Social Learning, Critical Reflection and the Perception of Facticity in Deliberation on Water Reuse

Greg Hampton

Abstract


Critical reflection involves the uncovering and understanding of the assumptions, which are made in the development of knowledge and the establishment and perception of facts. A capacity to understand the development of facts is proposed as an important outcome of social learning. The public perception of the facticity of expert scientific and technological knowledge is analysed in four sets of workshops conducted with publics who utilised recycled water, were within close proximity to water recycling schemes or lived in an area where planned water recycling schemes were to be implemented. The purpose of these workshops was to develop a social learning method, which could be utilised within public engagement about water reuse management. Jonathan Potter's concepts of offensive and defensive rhetoric and reifying and ironising discourse were used to describe how a public perceived expert knowledge as factual or resisted the facticity of expert pronouncements about water reuse, which were utilised in the workshops. Examples of this type of rhetoric and discourse were identified in the deliberative workshops developed in this study of social learning about water reuse and its implementation in public engagement.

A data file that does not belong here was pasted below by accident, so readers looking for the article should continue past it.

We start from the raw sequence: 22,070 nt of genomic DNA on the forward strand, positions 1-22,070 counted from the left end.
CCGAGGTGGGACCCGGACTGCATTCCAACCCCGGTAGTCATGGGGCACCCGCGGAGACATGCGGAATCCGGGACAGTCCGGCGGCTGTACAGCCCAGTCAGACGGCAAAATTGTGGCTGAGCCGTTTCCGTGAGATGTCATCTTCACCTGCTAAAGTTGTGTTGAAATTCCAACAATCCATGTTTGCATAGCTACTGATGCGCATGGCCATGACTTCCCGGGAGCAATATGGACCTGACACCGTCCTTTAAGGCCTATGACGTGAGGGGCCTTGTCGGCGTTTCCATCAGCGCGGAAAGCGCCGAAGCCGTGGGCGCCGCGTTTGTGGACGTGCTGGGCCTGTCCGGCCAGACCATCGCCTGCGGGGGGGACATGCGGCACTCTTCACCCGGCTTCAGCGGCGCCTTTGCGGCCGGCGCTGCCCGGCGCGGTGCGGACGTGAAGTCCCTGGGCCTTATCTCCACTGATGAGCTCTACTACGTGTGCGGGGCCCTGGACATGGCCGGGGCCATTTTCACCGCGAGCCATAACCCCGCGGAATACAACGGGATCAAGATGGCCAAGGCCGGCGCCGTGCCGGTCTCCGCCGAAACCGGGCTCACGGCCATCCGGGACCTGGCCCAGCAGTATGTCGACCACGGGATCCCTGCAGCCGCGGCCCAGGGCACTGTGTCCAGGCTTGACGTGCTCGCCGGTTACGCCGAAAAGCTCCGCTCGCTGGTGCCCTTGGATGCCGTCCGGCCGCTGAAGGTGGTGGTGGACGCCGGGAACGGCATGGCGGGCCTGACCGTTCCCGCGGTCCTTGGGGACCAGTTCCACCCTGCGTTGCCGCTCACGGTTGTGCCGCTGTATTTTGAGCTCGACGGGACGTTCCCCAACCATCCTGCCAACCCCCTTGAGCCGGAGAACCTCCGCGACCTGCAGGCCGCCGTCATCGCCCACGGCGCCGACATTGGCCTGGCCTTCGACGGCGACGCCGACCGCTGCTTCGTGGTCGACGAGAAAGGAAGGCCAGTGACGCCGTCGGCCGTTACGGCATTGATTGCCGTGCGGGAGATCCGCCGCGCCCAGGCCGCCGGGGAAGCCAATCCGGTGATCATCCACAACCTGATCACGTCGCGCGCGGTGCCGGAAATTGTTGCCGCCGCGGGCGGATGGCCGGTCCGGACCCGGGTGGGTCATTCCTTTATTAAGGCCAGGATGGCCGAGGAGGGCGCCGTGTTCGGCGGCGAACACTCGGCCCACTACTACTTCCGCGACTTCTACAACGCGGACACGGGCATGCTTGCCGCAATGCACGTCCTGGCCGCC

Full Text: PDF DOI: 10.5539/res.v4n5p181

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This work is licensed under a Creative Commons Attribution 3.0 License.

Review of European Studies   ISSN 1918-7173 (Print)   ISSN 1918-7181 (Online)

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